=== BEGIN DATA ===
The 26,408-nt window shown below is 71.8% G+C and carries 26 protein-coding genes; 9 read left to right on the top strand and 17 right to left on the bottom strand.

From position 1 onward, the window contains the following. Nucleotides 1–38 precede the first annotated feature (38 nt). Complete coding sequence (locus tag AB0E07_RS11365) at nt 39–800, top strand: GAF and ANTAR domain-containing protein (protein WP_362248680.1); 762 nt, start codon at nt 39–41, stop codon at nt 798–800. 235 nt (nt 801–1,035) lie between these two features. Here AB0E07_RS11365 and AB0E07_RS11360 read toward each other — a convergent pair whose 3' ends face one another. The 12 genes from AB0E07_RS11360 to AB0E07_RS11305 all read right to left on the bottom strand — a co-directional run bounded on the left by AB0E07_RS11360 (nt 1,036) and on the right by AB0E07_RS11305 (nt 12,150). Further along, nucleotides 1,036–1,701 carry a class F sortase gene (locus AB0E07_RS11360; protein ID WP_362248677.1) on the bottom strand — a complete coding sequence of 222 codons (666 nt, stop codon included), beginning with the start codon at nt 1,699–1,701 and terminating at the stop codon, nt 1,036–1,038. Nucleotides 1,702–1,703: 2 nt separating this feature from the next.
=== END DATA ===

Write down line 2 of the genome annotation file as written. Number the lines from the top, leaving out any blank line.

From position 1 onward, the window contains the following. Nucleotides 1–38 precede the first annotated feature (38 nt). Complete coding sequence (locus tag AB0E07_RS11365) at nt 39–800, top strand: GAF and ANTAR domain-containing protein (protein WP_362248680.1); 762 nt, start codon at nt 39–41, stop codon at nt 798–800. 235 nt (nt 801–1,035) lie between these two features. Here AB0E07_RS11365 and AB0E07_RS11360 read toward each other — a convergent pair whose 3' ends face one another. The 12 genes from AB0E07_RS11360 to AB0E07_RS11305 all read right to left on the bottom strand — a co-directional run bounded on the left by AB0E07_RS11360 (nt 1,036) and on the right by AB0E07_RS11305 (nt 12,150). Further along, nucleotides 1,036–1,701 carry a class F sortase gene (locus AB0E07_RS11360; protein ID WP_362248677.1) on the bottom strand — a complete coding sequence of 222 codons (666 nt, stop codon included), beginning with the start codon at nt 1,699–1,701 and terminating at the stop codon, nt 1,036–1,038. Nucleotides 1,702–1,703: 2 nt separating this feature from the next.